The Spongebob Movie: Sponge on the Run is hopefully going to be the absolute last of the movies from the series that started as a little show that could so many years ago on Nickelodeon.  There is nothing redeeming about this movie.  The movie’s story is the most glaring of its concerns.  The story, at its heart, is just another story about Plankton trying to steal the Krabby Patty formula from Mr. Krabs.  It essentially plays out as follows:  Plankton’s computer wife, Karen, makes him realize that it has been not Mr. Krabs, but Spongebob who has ultimately prevented Plankton from getting the formula.  So in finally realizing and accepting this, he uses King Poseidon’s hunt for snail slime (which he apparently uses to cure facial issues like lines, bags, etc.) and kidnaps Spongebob’s snail pal Gary and takes him to King Poseidon.  This leads Spongebob and pal Patrick Star to go on a road trip to find Gary.  With Spongebob out of the way, Plankton finally gets the formula, but of course his victory is short-lived.  Mr. Krabs, Sandy, and Squidward eventually go in search of Spongebob and have to save him from an untimely end because Spongebob had tried to save Gary from Poseidon’s grasp.  That final act (and much of the movie) throws in plenty of promotion for the new CG-based Spongebob Squarepants series, Camp Coral.  Keeping all of that in mind, on the one hand, this is just another story about Plankton trying to get the Krabby Patty formula.  It has been the basis of so much of the series’ content on television and in the franchise’s other movies.  On the other hand, it is also clearly a blatant way for Nickelodeon and Paramount to promote the noted series, which completely ignores canon of the original Spongebob Squarepants television series.  Taking all of that into account with the equally unnecessary celebrity cameos (Snoop Dogg, Mickey Rourke, and Keanu Reeves) and the equally unnecessary musical numbers, and what audiences get is a story that felt like it was just tossed together with hope that audiences would overlook it all.  Given, this critic’s 8 year-old son is proof that children will definitely overlook all the noted problems, but adults with any common sense will see all the problems and realize just how dumbed down and awful this presentation becomes overall.

The problematic story at the heart of this movie is just part of its failing.  The bonus content (or really lack thereof) makes the movie even less enjoyable.  Every one of the bonus features in the movie’s home physical release focuses in one way or another on Camp Coral, yet again proving that this movie is ultimately just one big way for Nickelodeon and Paramount to promote that series, which is itself completely forgettable.  There are art segments that show how Spongebob is drawn for that series.  There is also a feature about Spongebob’s Camp Coral pals, and even a “mini-movie” taken from the series.  That those behind this movie’s presentation would even call this feature a “mini-movie” is disappointing.  It is a short.  Even when it is played, it is called a short on screen.  That is a far cry from a mini-movie.  Mini-movie hints that it would be about half the time of the movie, which runs approximately 91 minutes.  This “mini-movie” runs maybe six or seven minutes.  Yet again, this is just so problematic, especially considering that this and the other bonus content clearly is just another blatant marketing means for Camp Coral.  It is just more disappointment for this overall presentation.  It is still not the last of the problems presented in this presentation.  The animation style poses its own problem.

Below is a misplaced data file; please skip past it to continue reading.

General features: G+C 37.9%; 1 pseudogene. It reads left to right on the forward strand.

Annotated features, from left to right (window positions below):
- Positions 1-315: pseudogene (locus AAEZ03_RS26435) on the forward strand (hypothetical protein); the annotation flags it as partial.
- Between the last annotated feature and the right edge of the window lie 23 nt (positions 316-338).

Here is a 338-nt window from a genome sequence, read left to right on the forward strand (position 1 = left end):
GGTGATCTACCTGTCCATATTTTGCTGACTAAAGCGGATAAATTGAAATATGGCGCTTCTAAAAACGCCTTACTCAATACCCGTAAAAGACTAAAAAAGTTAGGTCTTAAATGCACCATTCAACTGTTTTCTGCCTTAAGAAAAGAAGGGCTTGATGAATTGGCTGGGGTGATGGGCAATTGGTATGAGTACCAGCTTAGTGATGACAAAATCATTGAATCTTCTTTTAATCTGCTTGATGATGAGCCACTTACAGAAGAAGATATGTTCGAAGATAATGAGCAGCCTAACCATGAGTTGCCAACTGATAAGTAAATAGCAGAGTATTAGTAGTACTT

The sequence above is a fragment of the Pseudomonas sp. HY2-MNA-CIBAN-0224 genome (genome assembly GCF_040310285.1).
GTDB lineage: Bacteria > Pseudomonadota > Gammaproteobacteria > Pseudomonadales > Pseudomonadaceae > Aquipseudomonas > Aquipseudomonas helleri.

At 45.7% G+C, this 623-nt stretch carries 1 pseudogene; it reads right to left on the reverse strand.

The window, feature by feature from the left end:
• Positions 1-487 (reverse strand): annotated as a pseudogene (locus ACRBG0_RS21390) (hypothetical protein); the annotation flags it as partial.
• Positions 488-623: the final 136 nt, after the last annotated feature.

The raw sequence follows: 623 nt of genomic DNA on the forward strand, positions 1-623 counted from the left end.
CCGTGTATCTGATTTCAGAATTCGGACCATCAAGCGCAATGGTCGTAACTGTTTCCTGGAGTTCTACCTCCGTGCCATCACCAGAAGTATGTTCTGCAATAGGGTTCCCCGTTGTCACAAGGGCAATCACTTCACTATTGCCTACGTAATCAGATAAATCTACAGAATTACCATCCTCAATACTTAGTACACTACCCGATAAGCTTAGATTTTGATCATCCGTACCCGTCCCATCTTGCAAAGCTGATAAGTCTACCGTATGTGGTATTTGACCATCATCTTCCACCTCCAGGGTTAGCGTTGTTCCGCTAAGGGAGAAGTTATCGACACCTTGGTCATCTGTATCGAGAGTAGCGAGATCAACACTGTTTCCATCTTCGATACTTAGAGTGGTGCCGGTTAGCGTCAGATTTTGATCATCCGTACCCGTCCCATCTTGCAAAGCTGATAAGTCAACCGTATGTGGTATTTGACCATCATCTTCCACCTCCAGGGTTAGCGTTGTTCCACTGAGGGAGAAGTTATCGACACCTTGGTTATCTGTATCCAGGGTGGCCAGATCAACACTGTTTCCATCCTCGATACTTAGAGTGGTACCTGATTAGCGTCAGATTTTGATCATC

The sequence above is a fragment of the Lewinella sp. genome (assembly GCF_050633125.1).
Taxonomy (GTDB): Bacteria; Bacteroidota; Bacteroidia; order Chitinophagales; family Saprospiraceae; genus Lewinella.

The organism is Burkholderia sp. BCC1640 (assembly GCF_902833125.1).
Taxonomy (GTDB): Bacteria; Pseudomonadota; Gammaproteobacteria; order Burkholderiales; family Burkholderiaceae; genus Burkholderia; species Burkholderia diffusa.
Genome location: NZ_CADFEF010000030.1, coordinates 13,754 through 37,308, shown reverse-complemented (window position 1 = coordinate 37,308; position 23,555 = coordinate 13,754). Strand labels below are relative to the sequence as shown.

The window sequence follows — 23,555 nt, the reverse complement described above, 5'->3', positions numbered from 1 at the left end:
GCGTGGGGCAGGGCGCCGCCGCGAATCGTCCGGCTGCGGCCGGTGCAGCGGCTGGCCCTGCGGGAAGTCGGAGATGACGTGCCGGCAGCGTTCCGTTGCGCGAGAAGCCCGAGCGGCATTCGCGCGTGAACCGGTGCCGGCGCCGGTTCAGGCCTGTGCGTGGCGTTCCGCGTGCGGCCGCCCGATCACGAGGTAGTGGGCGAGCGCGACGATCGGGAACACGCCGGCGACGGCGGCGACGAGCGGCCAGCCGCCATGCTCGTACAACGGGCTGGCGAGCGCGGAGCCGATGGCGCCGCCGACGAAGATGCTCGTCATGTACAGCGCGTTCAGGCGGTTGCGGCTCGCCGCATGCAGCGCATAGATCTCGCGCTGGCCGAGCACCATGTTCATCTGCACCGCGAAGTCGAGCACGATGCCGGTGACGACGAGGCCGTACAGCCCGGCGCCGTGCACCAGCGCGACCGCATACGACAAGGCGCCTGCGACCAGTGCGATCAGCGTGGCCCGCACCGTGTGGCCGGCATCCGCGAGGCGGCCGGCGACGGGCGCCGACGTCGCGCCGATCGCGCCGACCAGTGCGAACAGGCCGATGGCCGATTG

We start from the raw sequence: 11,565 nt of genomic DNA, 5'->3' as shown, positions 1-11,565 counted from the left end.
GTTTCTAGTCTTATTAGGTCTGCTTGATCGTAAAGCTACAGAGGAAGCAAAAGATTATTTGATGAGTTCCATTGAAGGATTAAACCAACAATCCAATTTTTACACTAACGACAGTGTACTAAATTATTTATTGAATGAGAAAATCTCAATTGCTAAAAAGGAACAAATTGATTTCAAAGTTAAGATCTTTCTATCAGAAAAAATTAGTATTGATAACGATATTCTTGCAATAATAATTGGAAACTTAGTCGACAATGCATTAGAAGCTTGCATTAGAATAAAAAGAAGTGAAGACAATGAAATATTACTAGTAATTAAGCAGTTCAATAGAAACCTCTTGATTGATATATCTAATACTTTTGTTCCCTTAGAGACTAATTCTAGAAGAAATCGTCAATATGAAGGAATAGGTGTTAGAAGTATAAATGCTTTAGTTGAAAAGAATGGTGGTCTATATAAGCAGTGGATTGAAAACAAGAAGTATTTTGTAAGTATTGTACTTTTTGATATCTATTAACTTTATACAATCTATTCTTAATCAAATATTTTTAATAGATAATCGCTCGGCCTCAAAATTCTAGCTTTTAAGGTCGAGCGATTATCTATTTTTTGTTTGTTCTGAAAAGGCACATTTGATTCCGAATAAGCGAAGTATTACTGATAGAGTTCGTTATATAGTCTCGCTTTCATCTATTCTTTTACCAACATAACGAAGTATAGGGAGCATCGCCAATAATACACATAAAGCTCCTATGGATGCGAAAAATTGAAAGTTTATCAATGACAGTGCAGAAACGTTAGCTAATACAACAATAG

The animation style of Sponge on the Run is full on CG.  It just does not look nearly as wonderful as that rough style used in the series’ infancy.  Given, it is hardly the first time that the franchise’s creative heads have gone this route.  Some of the latest Spongebob TV holiday specials (mainly Halloween and Christmas) have all used their own stop motion/CG hybrid approaches.  The result of those approaches is really appealing in its own way, but the approach taken here is just ugly throughout.  It shows that some things simply should not go the CG route.  That aesthetic element may seem minor on the surface, but the reality is that the look makes it hard in itself to watch.  When the difficulty wanting to keep watching that unappealing look is joined with a story that is just as awful and forgettable, and equally forgettable bonus content, the whole becomes a presentation that is absolutely the worst of the Spongebob Squarepants franchise’s cinematic offerings and one of this year’s worst movies, too.

The Spongebob Movie: Sponge on the Run is the absolute worst entry yet in the Spongebob Squarepants cinematic series.  It does nothing to help build the legacy of the series, which really stopped being enjoyable after its fifth season.  That is proven in large part through its story.  The story is just another tale of another of Plankton’s efforts to steal the Krabby Patty formula.  On a secondary note, it is also a blatant machine for Nickelodeon and Paramount officials to market the new Spongebob Squarepants series, Camp Coral.  That in itself is pathetic.  Add in the fact that Camp Coral does not even stick to canon from the original series, and it makes that aspect even more disappointing and worthy of criticism.  The bonus content that accompanies the movie in its home physical presentation is even more marketing for Camp Coral, making for even more criticism.  It makes it seem even more, that this movie was really just an excuse for Nickelodeon and Paramount officials to market the noted streaming series.  The animation style used in the movie rounds out the most important of this movie’s problems.  Its aesthetic effect makes it just as difficult to watch this movie as the movie’s content.  Each item examined here is important in its way in showing why this movie is so bad.  All things considered, they make Sponge on the Run the worst of the Spongebob Squarepants movies yet and one of this year’s worst movies overall.

The Spongebo Movie: Sponge on the Run is available now on DVD and Blu-ray/DVD combo pack.  More information on this and all things Spongebob Squarepants is available at:

Website: https://nick.com/shows/spongebob-squarepants  

Facebook: https://www.facebook.com/spongebob

Twitter: https://twitter.com/spongebob

To keep up with the latest entertainment reviews and news, go online to https://www.facebook.com/philspicks and “Like” it.  Fans can always keep up with the latest entertainment reviews and news in the Phil’s Picks blog at https://philspicks.wordpress.com.